Virgil got this Boston terrier from a family who had bought the dog from a puppy mill but then changed their minds about keeping him. Certain he could find a family to adopt the dog, Virgil soon realized Super Cooper would be another foster fail. “He’s the glue that holds the pack together. And he’s the one who got Maple to break out of her shell,” says Virgil. “Plus with those big googly eyes and how he just loves giving kisses—he’s not going anywhere!”


In October, Virgil was named Humanitarian of the Year by MCPAW Montgomery County Partners for Animal Well-Being to honor all the time, effort, and love he puts into helping rescue animals. We at RescueMen USA are very grateful to him, too—he photographed Mike Ruiz, Matthew White, and the Baltimore Bully Crew for our 2017 calendar, and Lee Suggs, Lawrence Tuitt, and Conner Lambert for the 2018 edition!

“There are so many amazing animals out there who need homes. With the help of my amazing team of volunteers, we’ve photographed over 1,700 of them in the shelter alone and I fall in love with every single one. People are missing out on all these treasures in the shelters! All rescue animals want to do is make us happy. They’ll steal your heart if you just give them a chance.”

photo credit: Dirty Paw Photography


Funniest thing your dogs do?

Even though I have a king-size bed, it feels like a twin because they all have to sleep right next to me. And they like to sleep with their heads toward my feet, their butts toward my head. And then Ninja Bear keeps my head warm!

Favorite thing to do with your animals?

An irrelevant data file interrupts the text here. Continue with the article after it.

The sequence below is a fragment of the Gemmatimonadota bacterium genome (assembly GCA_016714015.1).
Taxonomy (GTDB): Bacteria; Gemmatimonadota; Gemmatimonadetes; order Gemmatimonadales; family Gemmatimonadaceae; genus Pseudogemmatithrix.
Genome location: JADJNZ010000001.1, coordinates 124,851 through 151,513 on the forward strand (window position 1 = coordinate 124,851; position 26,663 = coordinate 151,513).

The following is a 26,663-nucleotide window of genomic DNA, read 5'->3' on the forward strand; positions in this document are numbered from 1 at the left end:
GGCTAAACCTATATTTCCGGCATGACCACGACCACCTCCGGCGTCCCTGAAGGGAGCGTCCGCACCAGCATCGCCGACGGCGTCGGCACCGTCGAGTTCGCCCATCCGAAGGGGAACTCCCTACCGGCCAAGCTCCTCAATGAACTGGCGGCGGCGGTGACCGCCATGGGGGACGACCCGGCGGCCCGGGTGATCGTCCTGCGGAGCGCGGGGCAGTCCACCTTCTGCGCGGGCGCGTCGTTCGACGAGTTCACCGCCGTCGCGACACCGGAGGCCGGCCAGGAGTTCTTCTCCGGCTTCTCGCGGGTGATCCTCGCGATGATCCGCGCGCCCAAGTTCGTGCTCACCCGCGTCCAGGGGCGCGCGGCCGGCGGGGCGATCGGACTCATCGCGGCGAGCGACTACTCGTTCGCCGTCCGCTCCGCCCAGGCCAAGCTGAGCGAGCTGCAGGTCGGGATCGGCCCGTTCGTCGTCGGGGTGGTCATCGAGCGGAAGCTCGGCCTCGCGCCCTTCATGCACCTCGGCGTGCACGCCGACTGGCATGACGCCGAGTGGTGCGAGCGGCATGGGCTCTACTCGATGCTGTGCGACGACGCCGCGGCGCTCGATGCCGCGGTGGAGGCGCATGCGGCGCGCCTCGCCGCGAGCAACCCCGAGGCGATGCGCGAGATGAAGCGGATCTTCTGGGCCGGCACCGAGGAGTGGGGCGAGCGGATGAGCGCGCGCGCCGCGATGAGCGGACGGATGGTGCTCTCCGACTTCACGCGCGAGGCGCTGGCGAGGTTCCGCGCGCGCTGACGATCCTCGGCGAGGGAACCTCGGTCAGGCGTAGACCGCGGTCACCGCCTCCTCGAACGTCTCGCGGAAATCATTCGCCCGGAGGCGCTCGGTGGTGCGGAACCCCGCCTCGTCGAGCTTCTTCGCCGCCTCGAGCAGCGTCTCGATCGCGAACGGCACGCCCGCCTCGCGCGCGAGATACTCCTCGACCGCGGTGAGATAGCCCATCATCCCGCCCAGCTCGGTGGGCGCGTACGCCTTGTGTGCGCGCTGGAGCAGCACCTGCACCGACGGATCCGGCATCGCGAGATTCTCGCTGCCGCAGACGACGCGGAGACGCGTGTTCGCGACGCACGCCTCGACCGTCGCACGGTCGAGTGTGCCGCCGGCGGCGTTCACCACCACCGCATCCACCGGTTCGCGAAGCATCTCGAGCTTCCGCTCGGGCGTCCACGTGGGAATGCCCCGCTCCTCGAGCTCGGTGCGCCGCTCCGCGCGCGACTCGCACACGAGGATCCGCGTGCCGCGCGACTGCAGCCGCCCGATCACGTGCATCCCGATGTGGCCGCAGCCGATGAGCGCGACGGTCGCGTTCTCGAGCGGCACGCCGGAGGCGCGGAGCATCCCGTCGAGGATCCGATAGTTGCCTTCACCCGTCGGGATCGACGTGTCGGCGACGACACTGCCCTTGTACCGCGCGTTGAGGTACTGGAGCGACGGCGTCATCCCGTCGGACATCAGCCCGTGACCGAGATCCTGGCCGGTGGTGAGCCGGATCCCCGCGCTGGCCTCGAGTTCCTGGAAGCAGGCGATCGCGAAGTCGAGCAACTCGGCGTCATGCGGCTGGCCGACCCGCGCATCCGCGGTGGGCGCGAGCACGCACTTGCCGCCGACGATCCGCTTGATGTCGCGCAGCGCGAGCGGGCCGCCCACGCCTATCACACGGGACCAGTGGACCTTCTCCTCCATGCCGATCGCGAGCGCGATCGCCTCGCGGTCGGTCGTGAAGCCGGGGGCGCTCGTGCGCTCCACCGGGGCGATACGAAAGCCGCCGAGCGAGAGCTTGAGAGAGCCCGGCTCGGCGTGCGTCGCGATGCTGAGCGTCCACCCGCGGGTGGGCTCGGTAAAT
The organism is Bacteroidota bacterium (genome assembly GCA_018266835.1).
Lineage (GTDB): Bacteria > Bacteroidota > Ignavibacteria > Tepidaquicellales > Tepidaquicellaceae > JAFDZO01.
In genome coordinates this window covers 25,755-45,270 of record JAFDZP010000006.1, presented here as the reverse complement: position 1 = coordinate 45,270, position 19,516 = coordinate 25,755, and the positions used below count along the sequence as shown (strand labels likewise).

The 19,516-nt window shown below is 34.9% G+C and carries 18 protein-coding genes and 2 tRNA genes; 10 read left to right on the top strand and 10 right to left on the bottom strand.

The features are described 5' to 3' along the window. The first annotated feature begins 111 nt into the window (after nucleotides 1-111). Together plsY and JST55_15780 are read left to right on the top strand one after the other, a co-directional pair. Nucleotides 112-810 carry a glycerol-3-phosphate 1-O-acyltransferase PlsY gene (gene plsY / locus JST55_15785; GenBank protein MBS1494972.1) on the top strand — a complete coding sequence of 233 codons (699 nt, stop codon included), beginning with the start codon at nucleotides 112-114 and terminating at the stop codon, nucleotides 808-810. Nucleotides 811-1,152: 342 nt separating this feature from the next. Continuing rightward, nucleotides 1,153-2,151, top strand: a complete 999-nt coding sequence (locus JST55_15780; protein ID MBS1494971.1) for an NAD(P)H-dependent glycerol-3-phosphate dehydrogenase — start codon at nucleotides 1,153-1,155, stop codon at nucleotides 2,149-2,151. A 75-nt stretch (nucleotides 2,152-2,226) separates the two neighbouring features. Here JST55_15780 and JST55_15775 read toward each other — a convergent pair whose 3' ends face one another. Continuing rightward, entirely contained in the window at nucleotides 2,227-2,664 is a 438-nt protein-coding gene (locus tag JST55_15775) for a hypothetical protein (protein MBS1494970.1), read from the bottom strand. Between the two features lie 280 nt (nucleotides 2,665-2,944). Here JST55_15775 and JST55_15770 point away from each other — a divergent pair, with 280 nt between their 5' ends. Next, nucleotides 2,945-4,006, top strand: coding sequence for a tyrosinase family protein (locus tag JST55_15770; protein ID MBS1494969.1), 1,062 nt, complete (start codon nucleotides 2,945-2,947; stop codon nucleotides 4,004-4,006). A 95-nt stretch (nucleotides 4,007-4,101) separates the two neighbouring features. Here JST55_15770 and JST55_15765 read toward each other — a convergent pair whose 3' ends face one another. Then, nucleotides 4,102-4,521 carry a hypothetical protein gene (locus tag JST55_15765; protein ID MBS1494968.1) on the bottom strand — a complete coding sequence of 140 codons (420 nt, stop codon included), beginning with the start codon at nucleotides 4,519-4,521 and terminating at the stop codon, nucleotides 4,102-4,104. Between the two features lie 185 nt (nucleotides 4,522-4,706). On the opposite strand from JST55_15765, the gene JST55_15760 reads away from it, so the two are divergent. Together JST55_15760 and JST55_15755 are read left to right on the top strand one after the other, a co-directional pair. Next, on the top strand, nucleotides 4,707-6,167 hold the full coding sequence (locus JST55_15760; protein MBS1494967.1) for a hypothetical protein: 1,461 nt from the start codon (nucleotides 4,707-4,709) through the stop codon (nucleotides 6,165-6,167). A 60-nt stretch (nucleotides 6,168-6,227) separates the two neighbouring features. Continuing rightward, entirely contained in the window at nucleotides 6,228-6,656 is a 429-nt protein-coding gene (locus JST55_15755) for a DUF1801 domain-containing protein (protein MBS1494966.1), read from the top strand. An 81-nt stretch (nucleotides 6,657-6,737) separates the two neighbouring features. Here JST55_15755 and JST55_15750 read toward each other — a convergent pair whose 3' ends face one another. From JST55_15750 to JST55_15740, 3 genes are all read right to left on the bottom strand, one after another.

I love taking them to the beach. My dog Shogun loved sand boxes, so when he was close to passing, I took him to the biggest sand box and watched him jump up and down in pure joy. That bucket-list idea led my friends and me to start Super Pups where we photograph terminally ill dogs doing their favorite things in super-hero capes. It’s a way to celebrate the dog’s life, give him joy, and give the person a tangible memory in honor of their beloved pup.

What have you learned from your animals?

All of my dogs are different breeds—literally from small to tall like the Verizon bars. They all love each other and they all get along. And they love everyone—it doesn’t matter who you are! They inspire me to stay open like them.

How do you inspire others to rescue?

I’m always inspired by the magic and love that my team and all the volunteers bring. Sometimes people are scared of taking action so I like to remind them that nobody can do everything, but everyone can do something. And together, we can do a lot!

photo credit: Dirty Paw Photography

• story by Julie Ulrich